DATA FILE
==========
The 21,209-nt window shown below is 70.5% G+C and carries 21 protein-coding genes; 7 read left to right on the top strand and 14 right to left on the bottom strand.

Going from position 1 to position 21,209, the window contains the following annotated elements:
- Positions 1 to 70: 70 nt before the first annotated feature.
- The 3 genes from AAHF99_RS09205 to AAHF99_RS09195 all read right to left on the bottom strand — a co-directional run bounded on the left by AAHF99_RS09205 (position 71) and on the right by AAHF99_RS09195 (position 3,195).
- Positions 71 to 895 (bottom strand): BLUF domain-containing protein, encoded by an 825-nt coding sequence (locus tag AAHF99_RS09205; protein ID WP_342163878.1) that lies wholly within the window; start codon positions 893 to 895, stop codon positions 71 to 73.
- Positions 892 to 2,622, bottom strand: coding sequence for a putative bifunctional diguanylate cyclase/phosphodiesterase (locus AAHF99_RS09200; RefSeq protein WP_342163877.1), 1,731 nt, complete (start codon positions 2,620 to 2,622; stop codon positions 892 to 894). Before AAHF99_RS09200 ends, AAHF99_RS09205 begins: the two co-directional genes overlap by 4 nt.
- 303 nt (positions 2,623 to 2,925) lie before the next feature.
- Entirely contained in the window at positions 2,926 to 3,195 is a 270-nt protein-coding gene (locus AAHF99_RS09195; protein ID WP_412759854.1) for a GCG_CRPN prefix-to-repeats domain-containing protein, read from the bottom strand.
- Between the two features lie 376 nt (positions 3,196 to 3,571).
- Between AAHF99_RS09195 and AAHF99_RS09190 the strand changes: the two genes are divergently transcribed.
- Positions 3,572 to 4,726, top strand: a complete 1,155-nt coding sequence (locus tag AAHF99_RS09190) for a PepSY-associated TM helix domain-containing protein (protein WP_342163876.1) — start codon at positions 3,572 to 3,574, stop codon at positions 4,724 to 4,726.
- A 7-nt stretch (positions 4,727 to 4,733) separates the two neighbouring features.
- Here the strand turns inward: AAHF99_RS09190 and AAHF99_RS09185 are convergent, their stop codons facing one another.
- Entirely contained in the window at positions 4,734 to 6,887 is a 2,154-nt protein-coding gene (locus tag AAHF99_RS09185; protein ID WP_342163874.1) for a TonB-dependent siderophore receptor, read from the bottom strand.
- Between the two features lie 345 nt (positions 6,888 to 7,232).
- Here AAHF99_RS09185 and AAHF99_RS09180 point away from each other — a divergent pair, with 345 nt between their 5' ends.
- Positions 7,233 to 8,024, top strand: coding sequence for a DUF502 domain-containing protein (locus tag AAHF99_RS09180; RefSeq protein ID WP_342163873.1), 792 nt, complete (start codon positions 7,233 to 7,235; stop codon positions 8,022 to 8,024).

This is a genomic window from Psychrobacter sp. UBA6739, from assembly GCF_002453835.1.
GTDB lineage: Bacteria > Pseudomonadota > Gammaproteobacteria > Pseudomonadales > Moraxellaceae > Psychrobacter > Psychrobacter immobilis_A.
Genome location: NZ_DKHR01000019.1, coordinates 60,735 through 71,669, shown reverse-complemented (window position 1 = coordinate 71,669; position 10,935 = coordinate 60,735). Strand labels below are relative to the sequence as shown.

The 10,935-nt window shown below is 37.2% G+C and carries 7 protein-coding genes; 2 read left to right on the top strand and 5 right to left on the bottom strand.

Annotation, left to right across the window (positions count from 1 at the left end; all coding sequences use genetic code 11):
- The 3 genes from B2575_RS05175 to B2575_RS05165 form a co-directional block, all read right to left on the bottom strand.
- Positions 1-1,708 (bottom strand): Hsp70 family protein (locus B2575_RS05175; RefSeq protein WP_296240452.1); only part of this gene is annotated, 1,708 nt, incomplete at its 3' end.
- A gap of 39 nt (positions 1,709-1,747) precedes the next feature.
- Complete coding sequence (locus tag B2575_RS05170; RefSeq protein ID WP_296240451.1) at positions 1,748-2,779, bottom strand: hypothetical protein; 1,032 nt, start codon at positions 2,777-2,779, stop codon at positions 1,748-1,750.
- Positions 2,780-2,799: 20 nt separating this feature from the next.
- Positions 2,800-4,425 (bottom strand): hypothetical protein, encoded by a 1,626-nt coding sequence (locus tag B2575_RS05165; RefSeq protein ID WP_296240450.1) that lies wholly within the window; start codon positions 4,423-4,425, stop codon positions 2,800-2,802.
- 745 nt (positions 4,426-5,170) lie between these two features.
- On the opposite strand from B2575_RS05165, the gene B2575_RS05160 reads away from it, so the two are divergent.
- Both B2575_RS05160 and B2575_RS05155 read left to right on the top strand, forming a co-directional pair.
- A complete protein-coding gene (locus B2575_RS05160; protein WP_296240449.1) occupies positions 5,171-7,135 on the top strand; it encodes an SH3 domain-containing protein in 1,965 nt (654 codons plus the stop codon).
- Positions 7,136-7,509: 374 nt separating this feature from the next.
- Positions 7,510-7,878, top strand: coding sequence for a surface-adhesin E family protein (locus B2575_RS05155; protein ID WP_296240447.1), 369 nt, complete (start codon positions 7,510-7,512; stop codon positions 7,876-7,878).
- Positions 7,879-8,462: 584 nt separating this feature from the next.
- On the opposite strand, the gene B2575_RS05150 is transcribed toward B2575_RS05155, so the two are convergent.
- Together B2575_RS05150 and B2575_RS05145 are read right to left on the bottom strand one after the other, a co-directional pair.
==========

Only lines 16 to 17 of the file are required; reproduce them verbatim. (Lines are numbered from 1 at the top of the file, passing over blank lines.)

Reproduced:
- Here AAHF99_RS09185 and AAHF99_RS09180 point away from each other — a divergent pair, with 345 nt between their 5' ends.
- Positions 7,233 to 8,024, top strand: coding sequence for a DUF502 domain-containing protein (locus tag AAHF99_RS09180; RefSeq protein ID WP_342163873.1), 792 nt, complete (start codon positions 7,233 to 7,235; stop codon positions 8,022 to 8,024).